Review of Complements

This is a review of words coming after the verb. Its purpose is to sensitize you to the kinds of meaning various sentence patterns convey. Greater awareness of structure as a communication tool will increase the control you have over words as well as your ability to comprehend and apply the instruction provided in your writing courses. Consult the lesson on the left if you need help in filling in the blanks.


Sentence Pattern 2: The Subjective Complement

S + Vlk + S.C., where "Vlk" stands for "linking verb" and "S.C." stands for "subjective complement."

     Telephones are necessary.
     Telephones are necessities.
     Telephones seem necessary.

     Mrs. Smith's patience wore thin.
     The knot worked loose.
     We became/grew/got impatient.

     Your stew tastes good.
     Marcia looks mature.


Sentence Pattern 3: The Direct Object

     S + Vt + D.O., where "Vt" stands for "transitive verb" and "D.O." stands for "direct object."

     Beavers build dams.


Sentence Pattern 4: The Indirect Object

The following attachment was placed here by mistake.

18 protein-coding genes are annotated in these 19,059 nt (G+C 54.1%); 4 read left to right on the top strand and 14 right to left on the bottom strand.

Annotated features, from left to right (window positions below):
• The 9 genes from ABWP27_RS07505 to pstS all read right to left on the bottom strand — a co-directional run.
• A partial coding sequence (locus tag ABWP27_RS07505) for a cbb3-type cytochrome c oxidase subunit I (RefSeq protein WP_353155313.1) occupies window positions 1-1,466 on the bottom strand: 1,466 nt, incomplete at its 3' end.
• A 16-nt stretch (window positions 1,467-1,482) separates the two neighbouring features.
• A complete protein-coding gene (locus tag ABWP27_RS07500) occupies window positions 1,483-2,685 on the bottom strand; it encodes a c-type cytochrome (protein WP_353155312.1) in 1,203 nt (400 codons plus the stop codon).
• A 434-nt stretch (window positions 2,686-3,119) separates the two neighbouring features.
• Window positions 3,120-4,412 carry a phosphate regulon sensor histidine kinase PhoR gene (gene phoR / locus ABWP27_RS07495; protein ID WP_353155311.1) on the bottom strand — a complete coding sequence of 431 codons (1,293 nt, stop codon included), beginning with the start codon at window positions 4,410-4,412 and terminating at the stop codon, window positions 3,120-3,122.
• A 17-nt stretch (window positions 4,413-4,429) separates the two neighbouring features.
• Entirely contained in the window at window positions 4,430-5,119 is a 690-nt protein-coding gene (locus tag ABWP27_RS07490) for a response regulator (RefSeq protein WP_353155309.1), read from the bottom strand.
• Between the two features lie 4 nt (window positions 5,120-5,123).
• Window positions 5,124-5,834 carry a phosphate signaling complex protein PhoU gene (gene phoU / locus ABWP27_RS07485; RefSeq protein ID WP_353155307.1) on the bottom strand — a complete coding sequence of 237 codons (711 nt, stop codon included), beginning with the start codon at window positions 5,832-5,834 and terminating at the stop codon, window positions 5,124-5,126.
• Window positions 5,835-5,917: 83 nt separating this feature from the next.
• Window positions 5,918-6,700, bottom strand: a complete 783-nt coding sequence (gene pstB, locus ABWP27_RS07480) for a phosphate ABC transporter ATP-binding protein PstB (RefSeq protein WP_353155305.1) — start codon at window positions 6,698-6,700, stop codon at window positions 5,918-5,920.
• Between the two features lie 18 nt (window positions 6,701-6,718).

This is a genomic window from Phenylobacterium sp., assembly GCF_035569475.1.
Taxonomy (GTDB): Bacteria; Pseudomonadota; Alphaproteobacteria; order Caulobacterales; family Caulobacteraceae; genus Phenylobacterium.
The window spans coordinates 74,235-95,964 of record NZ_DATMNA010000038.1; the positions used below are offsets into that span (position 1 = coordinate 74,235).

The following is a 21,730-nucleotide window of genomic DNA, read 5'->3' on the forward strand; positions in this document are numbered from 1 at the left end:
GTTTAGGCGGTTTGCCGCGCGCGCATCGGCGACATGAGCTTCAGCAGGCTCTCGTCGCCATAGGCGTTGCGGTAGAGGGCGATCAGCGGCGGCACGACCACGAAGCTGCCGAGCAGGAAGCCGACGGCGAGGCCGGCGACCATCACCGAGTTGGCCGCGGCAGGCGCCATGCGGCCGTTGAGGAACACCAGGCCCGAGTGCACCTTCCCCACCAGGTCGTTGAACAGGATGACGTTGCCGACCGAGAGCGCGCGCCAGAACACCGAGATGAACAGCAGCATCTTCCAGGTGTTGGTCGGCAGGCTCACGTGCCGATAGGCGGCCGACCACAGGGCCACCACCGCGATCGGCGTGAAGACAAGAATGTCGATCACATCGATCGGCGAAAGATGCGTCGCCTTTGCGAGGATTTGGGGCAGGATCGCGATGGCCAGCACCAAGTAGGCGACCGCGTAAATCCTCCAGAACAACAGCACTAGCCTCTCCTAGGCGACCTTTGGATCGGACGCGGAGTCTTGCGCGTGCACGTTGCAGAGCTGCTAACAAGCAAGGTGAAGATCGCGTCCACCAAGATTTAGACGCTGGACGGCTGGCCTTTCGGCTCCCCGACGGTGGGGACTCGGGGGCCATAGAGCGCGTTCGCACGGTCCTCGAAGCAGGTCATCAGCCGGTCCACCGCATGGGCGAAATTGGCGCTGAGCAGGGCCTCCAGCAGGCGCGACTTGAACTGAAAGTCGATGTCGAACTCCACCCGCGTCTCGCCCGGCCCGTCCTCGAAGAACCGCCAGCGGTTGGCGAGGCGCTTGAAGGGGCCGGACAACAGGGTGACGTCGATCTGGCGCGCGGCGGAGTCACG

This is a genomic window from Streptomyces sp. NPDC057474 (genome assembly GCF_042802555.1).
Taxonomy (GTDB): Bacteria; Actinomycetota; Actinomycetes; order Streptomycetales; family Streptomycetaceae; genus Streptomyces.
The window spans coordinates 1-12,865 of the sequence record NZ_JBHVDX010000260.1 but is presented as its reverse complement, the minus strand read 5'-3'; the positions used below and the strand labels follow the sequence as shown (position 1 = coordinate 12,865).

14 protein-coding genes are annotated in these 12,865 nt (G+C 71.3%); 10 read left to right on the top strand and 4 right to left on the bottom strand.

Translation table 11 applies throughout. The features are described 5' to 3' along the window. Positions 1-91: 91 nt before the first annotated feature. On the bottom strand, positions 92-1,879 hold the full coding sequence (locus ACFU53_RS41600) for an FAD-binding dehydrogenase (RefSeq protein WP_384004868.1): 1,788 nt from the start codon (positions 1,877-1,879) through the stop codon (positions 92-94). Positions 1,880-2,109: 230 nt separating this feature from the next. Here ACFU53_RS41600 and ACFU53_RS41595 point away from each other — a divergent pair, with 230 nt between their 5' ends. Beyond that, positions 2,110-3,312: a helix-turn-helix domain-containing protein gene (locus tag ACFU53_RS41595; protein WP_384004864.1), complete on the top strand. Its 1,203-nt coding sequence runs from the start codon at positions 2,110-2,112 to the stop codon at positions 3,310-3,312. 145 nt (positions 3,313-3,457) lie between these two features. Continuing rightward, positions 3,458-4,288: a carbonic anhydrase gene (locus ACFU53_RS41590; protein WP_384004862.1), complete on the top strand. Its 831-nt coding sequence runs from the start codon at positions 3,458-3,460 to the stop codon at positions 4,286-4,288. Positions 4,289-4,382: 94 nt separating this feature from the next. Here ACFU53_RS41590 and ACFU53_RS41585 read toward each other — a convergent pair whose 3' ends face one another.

S + Vt + I.O. + D.O., where "I.O." stands for "indirect object."

     Parents give their children [I.O.] names [D.O.].


Sentence Pattern 5: The Objective Complement

     S + Vt + D.O. + O.C., where "O.C." stands for "objective complement."

     Customers consider these sleds [D.O.] inexpensive [O.C.].
     Customers consider these sleds [D.O.] a bargain [O.C.].

The driver missed all five of the turns.

The subject of this sentence is .
The verb of this sentence is .

Which of the following sentence elements is the word "five"?
     Subjective complement (Write SC)
     Indirect object (Write IO)
     Direct object (Write DO)
     Objective complement (Write OC)
Write the answer here: